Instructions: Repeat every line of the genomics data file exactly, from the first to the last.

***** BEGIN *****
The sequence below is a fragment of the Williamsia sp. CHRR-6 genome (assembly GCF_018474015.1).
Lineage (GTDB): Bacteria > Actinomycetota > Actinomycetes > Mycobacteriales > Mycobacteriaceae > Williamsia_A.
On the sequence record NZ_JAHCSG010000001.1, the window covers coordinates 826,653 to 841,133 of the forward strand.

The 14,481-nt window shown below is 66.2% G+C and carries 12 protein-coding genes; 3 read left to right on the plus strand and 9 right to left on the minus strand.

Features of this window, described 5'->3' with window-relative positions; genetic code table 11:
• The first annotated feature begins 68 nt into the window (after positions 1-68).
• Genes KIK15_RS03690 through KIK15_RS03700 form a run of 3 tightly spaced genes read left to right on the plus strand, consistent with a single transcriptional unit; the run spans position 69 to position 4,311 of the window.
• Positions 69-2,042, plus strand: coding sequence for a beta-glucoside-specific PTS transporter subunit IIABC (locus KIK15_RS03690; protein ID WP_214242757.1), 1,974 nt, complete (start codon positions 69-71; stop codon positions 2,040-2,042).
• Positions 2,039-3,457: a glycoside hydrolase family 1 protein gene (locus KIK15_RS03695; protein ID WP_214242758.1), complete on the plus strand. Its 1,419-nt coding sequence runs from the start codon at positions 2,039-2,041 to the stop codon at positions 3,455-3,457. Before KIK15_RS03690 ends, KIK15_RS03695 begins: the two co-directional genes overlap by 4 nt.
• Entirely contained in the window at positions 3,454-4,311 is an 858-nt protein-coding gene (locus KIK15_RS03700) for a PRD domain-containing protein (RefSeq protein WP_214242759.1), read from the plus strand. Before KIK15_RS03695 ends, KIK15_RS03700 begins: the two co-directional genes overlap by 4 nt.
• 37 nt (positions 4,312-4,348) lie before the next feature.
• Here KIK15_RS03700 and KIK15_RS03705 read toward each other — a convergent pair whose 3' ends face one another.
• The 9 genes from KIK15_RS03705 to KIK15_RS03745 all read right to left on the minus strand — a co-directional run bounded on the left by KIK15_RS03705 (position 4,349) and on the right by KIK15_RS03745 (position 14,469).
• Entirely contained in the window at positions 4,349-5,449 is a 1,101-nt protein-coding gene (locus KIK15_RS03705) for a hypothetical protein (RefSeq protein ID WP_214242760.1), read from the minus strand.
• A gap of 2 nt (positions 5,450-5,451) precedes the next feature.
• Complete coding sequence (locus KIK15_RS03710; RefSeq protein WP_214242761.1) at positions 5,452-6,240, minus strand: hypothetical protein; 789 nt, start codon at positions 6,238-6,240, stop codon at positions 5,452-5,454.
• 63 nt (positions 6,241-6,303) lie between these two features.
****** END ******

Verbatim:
The sequence below is a fragment of the Williamsia sp. CHRR-6 genome (assembly GCF_018474015.1).
Lineage (GTDB): Bacteria > Actinomycetota > Actinomycetes > Mycobacteriales > Mycobacteriaceae > Williamsia_A.
On the sequence record NZ_JAHCSG010000001.1, the window covers coordinates 826,653 to 841,133 of the forward strand.

The 14,481-nt window shown below is 66.2% G+C and carries 12 protein-coding genes; 3 read left to right on the plus strand and 9 right to left on the minus strand.

Features of this window, described 5'->3' with window-relative positions; genetic code table 11:
• The first annotated feature begins 68 nt into the window (after positions 1-68).
• Genes KIK15_RS03690 through KIK15_RS03700 form a run of 3 tightly spaced genes read left to right on the plus strand, consistent with a single transcriptional unit; the run spans position 69 to position 4,311 of the window.
• Positions 69-2,042, plus strand: coding sequence for a beta-glucoside-specific PTS transporter subunit IIABC (locus KIK15_RS03690; protein ID WP_214242757.1), 1,974 nt, complete (start codon positions 69-71; stop codon positions 2,040-2,042).
• Positions 2,039-3,457: a glycoside hydrolase family 1 protein gene (locus KIK15_RS03695; protein ID WP_214242758.1), complete on the plus strand. Its 1,419-nt coding sequence runs from the start codon at positions 2,039-2,041 to the stop codon at positions 3,455-3,457. Before KIK15_RS03690 ends, KIK15_RS03695 begins: the two co-directional genes overlap by 4 nt.
• Entirely contained in the window at positions 3,454-4,311 is an 858-nt protein-coding gene (locus KIK15_RS03700) for a PRD domain-containing protein (RefSeq protein WP_214242759.1), read from the plus strand. Before KIK15_RS03695 ends, KIK15_RS03700 begins: the two co-directional genes overlap by 4 nt.
• 37 nt (positions 4,312-4,348) lie before the next feature.
• Here KIK15_RS03700 and KIK15_RS03705 read toward each other — a convergent pair whose 3' ends face one another.
• The 9 genes from KIK15_RS03705 to KIK15_RS03745 all read right to left on the minus strand — a co-directional run bounded on the left by KIK15_RS03705 (position 4,349) and on the right by KIK15_RS03745 (position 14,469).
• Entirely contained in the window at positions 4,349-5,449 is a 1,101-nt protein-coding gene (locus KIK15_RS03705) for a hypothetical protein (RefSeq protein ID WP_214242760.1), read from the minus strand.
• A gap of 2 nt (positions 5,450-5,451) precedes the next feature.
• Complete coding sequence (locus KIK15_RS03710; RefSeq protein WP_214242761.1) at positions 5,452-6,240, minus strand: hypothetical protein; 789 nt, start codon at positions 6,238-6,240, stop codon at positions 5,452-5,454.
• 63 nt (positions 6,241-6,303) lie between these two features.